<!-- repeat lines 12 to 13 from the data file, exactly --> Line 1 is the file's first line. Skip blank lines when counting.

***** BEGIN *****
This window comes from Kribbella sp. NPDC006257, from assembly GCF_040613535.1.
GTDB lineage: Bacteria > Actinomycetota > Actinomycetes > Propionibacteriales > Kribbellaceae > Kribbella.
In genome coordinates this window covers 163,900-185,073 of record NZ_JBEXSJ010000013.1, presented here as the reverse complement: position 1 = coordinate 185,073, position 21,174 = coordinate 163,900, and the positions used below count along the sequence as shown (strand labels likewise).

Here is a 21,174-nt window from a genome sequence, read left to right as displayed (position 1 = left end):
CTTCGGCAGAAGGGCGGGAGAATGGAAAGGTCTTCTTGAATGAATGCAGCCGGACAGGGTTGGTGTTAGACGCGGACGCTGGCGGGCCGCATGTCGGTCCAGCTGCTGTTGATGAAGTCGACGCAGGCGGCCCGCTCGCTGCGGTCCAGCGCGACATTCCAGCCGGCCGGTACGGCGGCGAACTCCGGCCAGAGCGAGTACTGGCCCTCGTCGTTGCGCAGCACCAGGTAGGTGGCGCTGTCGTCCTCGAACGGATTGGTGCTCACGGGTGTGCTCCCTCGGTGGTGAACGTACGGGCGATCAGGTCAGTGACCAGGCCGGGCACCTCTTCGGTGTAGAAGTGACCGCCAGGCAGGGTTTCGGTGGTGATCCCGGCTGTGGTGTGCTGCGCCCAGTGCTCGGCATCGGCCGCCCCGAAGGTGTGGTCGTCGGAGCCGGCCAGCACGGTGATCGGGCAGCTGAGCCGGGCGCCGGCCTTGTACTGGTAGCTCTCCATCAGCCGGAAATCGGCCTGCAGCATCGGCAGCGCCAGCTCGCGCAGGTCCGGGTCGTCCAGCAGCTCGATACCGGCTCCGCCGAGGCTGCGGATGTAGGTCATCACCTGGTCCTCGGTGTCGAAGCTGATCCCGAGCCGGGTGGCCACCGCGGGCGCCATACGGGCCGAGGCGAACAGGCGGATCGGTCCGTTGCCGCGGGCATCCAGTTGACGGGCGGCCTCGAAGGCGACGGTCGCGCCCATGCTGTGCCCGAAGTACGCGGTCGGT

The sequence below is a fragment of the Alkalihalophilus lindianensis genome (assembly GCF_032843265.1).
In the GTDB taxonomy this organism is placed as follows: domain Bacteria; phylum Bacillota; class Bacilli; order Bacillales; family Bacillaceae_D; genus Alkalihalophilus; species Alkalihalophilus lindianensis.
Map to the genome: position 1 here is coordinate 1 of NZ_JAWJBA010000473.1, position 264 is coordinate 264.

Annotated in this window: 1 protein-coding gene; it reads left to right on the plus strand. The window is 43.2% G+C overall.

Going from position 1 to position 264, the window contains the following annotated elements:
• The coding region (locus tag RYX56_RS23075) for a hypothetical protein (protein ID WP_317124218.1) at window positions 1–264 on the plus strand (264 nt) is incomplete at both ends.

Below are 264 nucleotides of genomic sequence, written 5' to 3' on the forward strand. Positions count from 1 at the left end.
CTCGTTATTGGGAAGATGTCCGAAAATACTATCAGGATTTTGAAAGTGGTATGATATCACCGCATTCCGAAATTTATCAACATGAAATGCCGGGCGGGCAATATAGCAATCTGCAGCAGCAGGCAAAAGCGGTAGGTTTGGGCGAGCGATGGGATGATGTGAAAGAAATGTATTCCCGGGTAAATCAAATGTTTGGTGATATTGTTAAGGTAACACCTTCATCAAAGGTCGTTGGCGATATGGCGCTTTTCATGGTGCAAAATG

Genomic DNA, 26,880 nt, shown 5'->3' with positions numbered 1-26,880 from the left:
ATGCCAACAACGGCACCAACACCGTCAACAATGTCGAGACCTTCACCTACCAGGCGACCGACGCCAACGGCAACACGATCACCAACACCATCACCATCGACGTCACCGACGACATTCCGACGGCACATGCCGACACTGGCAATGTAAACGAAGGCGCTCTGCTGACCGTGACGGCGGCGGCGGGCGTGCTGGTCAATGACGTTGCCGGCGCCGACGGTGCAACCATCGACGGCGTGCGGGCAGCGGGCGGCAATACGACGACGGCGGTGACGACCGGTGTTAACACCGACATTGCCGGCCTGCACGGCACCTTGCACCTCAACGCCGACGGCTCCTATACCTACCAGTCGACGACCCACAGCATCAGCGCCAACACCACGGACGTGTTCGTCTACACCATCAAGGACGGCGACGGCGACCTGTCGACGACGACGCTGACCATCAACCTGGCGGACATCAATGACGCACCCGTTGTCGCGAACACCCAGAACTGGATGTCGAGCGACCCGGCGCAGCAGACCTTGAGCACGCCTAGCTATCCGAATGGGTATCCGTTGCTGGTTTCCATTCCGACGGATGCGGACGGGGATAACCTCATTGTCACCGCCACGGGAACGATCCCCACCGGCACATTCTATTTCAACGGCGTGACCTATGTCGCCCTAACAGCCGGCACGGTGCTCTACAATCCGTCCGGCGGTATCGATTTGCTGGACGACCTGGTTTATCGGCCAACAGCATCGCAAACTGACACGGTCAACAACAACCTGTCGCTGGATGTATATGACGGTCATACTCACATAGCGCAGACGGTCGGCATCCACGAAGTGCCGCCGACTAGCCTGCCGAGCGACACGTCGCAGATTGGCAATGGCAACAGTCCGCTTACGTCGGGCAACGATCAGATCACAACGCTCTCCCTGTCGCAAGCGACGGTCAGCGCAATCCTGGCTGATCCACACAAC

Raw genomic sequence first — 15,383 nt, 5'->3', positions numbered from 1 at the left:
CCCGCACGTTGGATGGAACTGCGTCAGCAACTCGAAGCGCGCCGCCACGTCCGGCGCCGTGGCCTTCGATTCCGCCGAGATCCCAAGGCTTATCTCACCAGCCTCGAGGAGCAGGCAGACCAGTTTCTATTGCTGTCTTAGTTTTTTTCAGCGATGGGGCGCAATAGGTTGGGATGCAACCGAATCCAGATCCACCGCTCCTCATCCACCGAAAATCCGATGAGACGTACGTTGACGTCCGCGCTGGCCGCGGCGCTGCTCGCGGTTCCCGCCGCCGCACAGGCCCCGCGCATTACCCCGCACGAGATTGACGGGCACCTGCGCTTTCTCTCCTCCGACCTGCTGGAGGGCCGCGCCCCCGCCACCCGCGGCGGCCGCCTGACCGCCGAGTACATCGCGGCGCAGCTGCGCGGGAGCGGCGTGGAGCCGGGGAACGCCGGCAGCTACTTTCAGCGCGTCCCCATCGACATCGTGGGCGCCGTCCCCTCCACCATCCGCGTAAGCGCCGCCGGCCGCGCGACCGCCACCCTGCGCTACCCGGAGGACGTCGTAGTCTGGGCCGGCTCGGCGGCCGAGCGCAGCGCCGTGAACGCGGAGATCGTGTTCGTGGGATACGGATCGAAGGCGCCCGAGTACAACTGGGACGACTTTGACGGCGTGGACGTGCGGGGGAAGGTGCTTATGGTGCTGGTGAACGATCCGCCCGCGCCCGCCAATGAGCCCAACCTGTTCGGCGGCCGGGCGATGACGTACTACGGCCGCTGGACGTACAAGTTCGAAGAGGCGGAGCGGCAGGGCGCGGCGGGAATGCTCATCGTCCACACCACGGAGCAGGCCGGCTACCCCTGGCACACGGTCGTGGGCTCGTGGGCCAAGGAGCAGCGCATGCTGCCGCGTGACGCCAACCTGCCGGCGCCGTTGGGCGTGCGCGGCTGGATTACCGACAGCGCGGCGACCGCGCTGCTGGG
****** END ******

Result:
Below are 264 nucleotides of genomic sequence, written 5' to 3' on the forward strand. Positions count from 1 at the left end.
CTCGTTATTGGGAAGATGTCCGAAAATACTATCAGGATTTTGAAAGTGGTATGATATCACCGCATTCCGAAATTTATCAACATGAAATGCCGGGCGGGCAATATAGCAATCTGCAGCAGCAGGCAAAAGCGGTAGGTTTGGGCGAGCGATGGGATGATGTGAAAGAAATGTATTCCCGGGTAAATCAAATGTTTGGTGATATTGTTAAGGTAACACCTTCATCAAAGGTCGTTGGCGATATGGCGCTTTTCATGGTGCAAAATG